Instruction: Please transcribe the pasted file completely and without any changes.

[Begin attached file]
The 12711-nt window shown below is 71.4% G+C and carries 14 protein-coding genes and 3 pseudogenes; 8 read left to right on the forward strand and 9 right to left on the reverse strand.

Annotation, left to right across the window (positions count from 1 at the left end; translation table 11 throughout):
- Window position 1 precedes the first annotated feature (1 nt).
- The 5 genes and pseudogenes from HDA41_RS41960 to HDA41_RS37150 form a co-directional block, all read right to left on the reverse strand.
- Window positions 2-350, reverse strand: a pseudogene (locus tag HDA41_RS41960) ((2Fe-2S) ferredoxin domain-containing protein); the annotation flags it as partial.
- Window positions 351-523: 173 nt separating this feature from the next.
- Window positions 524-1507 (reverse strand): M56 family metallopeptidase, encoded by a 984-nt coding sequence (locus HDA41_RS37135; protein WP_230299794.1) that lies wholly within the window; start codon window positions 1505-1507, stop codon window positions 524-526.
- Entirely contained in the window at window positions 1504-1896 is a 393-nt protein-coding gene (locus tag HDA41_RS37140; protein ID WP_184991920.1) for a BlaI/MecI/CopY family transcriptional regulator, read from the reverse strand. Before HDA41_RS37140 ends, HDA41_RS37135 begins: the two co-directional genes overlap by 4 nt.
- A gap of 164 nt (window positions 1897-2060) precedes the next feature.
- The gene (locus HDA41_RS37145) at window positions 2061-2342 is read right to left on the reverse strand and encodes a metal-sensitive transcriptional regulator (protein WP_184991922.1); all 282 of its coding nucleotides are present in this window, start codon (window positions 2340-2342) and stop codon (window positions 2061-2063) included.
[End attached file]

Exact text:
The 12711-nt window shown below is 71.4% G+C and carries 14 protein-coding genes and 3 pseudogenes; 8 read left to right on the forward strand and 9 right to left on the reverse strand.

Annotation, left to right across the window (positions count from 1 at the left end; translation table 11 throughout):
- Window position 1 precedes the first annotated feature (1 nt).
- The 5 genes and pseudogenes from HDA41_RS41960 to HDA41_RS37150 form a co-directional block, all read right to left on the reverse strand.
- Window positions 2-350, reverse strand: a pseudogene (locus tag HDA41_RS41960) ((2Fe-2S) ferredoxin domain-containing protein); the annotation flags it as partial.
- Window positions 351-523: 173 nt separating this feature from the next.
- Window positions 524-1507 (reverse strand): M56 family metallopeptidase, encoded by a 984-nt coding sequence (locus HDA41_RS37135; protein WP_230299794.1) that lies wholly within the window; start codon window positions 1505-1507, stop codon window positions 524-526.
- Entirely contained in the window at window positions 1504-1896 is a 393-nt protein-coding gene (locus tag HDA41_RS37140; protein ID WP_184991920.1) for a BlaI/MecI/CopY family transcriptional regulator, read from the reverse strand. Before HDA41_RS37140 ends, HDA41_RS37135 begins: the two co-directional genes overlap by 4 nt.
- A gap of 164 nt (window positions 1897-2060) precedes the next feature.
- The gene (locus HDA41_RS37145) at window positions 2061-2342 is read right to left on the reverse strand and encodes a metal-sensitive transcriptional regulator (protein WP_184991922.1); all 282 of its coding nucleotides are present in this window, start codon (window positions 2340-2342) and stop codon (window positions 2061-2063) included.